High numbers of Shiga toxin-producing Escherichia coli found in bovine faeces collected at slaughter in Japan.FEMS Microbiol Lett. 2004 Sep 01; 238(1):189-97.FM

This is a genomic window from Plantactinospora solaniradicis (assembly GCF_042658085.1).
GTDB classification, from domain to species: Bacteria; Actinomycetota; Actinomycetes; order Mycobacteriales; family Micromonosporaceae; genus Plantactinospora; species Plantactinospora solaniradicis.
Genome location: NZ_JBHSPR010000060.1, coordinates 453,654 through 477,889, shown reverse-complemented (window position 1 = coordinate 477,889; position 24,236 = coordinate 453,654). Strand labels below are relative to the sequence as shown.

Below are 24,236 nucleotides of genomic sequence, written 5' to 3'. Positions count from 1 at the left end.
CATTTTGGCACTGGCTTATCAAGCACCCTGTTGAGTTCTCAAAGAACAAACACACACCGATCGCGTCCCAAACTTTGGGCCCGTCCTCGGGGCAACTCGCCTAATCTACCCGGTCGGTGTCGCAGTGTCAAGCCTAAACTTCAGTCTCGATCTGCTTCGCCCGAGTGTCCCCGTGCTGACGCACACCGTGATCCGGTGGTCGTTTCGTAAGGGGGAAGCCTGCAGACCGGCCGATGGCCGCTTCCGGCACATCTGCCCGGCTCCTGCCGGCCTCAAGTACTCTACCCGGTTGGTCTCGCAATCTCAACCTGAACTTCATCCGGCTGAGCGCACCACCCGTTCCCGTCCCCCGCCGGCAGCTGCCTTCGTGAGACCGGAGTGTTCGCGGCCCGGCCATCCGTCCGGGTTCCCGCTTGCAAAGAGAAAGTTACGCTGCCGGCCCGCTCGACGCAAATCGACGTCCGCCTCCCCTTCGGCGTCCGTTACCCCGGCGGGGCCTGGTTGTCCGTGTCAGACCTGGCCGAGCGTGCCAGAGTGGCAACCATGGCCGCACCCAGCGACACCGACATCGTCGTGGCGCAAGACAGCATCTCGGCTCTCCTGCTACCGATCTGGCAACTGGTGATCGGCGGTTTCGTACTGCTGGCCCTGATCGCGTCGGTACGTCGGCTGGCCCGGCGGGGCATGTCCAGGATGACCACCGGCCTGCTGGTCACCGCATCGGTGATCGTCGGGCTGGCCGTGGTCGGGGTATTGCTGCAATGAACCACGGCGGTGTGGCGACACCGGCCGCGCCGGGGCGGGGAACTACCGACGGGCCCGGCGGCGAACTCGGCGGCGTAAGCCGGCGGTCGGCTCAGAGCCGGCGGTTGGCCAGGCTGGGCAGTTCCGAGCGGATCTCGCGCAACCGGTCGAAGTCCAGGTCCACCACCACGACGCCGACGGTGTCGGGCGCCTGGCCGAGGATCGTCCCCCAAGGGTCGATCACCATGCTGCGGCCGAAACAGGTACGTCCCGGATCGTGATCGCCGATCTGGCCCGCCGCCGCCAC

The prevalence and concentration of Shiga toxin-producing Escherichia coli (STEC) in cattle faeces (n=605) at the time of slaughter was studied in Shimane Prefecture, Japan on a monthly basis between April 2000 and March 2001. Screening with stx-PCR determined a prevalence of 37.5%. After analysis of spread faeces and enriched samples on cefixime, tellurite and sorbitol-MacConkey agar using HCl treatment, 114 STEC strains were singly or concomitantly isolated from 97 cattle (15.9%). Of the 605 cattle, 31 (5.1%) harbored O26:H11, O111:H-, O121:H19 or O157:H7, which had the stx1 and/or stx2 and eae and hlyA genes, and 7 (23%) of these 31 cattle were high level carriers that contained these typical STEC at concentrations of 10(5)-10(8) CFU/g of faeces. The predominant serotype was O26:H11 (20 strains) and the second most frequent was O157:H7 (9 strains). Of the 605 cattle, 68 (11.2%) harboured 36 other serotypes and 6 (5.9%) of the 67 cattle were high level carriers. As a comparison between the prevalence of STEC and the faecal pH, it was demonstrated that STEC can be isolated from cattle with a wide range of faecal pH values. The presence of a high-carriage animal at the abattoir increases the potential risk of meat contamination during the slaughtering process, regardless of faecal pH.